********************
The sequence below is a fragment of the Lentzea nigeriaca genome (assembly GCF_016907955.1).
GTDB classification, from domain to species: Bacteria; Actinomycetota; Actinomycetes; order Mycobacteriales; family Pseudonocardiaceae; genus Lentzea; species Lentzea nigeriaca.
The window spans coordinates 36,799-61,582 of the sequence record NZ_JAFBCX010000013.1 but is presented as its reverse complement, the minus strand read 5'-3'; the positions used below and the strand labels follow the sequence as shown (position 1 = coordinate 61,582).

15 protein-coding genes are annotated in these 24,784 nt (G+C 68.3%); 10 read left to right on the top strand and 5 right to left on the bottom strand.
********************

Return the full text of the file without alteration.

The sequence below is a fragment of the Lentzea nigeriaca genome (assembly GCF_016907955.1).
GTDB classification, from domain to species: Bacteria; Actinomycetota; Actinomycetes; order Mycobacteriales; family Pseudonocardiaceae; genus Lentzea; species Lentzea nigeriaca.
The window spans coordinates 36,799-61,582 of the sequence record NZ_JAFBCX010000013.1 but is presented as its reverse complement, the minus strand read 5'-3'; the positions used below and the strand labels follow the sequence as shown (position 1 = coordinate 61,582).

15 protein-coding genes are annotated in these 24,784 nt (G+C 68.3%); 10 read left to right on the top strand and 5 right to left on the bottom strand.